Report Highlights Need for Environmental, Social and Economic Justice

Friedrich-Ebert-StiftungSeptember 2012: Friedrich-Ebert-Stif­tung (FES) has published the speeches made during its side event at the UN Conference on Sustainable Development (UNCSD, or Rio+20) in June 2012. According to the publication, titled “Sustainable Development in an Unequal World: How Do We Really Get The Future We Want?” the speeches highlight the need for both social justice and serious and urgent progress toward environmental, social and economic justice.

The high-level event, titled “Sustainable Development in an Unequal World,” was organized by Club de Madrid along with FES, with co-sponsorship from the Interna­tional Trade Union Confederation (ITUC) and the Republic of Costa Rica.

The publication includes speeches delivered at the event by: Michelle Bachelet, Executive Director of UN Women, former President of Chile and Member of the Club de Madrid; Gro Harlem Brundtland, former Prime Minister of Norway, Member of the UN Secre­tary General's High-level Panel on Global Sustainability (GSP) and Member of the Club de Madrid; Sharan Burrow, ITUC General Secretary; Jose Enrique Castillo Barrantes, Minister of For­eign Affairs of Costa Rica; Ángel Gurría, Secretary Gen­eral of the Organisation for Economic Co-operation and Development (OECD); Anthony Lake, Executive Director of the UN Children's Fund (UNICEF); and Mary Robinson, former President of Ireland and Member of the Club de Madrid.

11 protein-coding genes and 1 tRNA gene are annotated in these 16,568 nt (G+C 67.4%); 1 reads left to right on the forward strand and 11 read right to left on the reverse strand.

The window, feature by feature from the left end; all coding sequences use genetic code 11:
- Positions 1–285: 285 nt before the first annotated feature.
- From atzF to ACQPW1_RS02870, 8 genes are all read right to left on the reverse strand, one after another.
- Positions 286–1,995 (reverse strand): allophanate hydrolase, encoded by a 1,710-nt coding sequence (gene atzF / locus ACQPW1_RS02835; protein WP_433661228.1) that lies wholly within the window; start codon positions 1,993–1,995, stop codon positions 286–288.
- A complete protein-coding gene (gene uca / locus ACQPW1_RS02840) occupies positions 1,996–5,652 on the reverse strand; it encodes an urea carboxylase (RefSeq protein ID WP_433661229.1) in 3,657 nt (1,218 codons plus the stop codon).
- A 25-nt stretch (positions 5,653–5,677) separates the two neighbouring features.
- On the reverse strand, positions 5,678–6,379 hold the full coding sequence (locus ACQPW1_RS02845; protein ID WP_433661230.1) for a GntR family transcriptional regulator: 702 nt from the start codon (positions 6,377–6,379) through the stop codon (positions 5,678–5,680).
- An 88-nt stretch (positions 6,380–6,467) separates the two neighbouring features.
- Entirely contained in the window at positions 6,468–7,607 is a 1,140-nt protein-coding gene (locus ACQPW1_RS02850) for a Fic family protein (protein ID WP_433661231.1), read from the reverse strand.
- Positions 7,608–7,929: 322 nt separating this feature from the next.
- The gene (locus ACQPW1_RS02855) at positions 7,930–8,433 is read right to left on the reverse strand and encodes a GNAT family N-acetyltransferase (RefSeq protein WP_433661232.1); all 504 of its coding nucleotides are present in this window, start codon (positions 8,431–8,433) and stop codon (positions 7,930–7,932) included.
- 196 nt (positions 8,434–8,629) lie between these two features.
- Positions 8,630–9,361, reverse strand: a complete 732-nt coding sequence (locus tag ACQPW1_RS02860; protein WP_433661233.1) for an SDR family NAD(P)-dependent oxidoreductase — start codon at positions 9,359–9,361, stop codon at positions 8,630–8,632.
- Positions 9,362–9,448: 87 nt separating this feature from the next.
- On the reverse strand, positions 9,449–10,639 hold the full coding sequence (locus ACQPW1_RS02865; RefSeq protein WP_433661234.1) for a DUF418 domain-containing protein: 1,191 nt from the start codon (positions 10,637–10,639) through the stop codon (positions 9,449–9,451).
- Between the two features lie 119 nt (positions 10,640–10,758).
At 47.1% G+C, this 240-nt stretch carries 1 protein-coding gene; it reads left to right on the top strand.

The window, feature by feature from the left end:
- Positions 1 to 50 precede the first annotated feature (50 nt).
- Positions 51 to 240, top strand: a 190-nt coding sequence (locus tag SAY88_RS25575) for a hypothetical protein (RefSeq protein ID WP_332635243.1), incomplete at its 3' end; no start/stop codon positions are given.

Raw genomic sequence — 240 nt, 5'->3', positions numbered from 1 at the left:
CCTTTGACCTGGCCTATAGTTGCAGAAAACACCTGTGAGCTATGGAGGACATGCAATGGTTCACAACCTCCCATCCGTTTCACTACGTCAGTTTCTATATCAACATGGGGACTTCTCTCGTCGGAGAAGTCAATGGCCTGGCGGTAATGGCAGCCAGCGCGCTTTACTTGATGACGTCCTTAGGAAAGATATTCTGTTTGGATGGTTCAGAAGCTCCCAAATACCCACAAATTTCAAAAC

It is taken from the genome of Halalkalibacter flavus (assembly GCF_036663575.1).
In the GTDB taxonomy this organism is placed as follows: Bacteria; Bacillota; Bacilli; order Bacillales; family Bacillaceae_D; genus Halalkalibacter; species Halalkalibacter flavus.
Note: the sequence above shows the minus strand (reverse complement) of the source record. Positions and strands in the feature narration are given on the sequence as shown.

The report notes that the key message from the speeches is the need for rapid action by national governments and coordinated multilateral cooperation in order to achieve strong, sustained and inclusive recovery. This is in recognition of the fact that market forces and private investments alone will not generate sufficient investments to ensure increased employment, renewable energy promotion and sustainable food production.

The event also included the launch of the “Global Shared Societies Agenda,” which aims to offer policy options for the creation of a more effective, efficient and sustainable economic system, through opportunities for greater equality, inclusion and sharing. This agenda is contained in an annex to the report. [Publication: Sustainable Development in an Unequal World: How Do We Really Get The Future We Want?]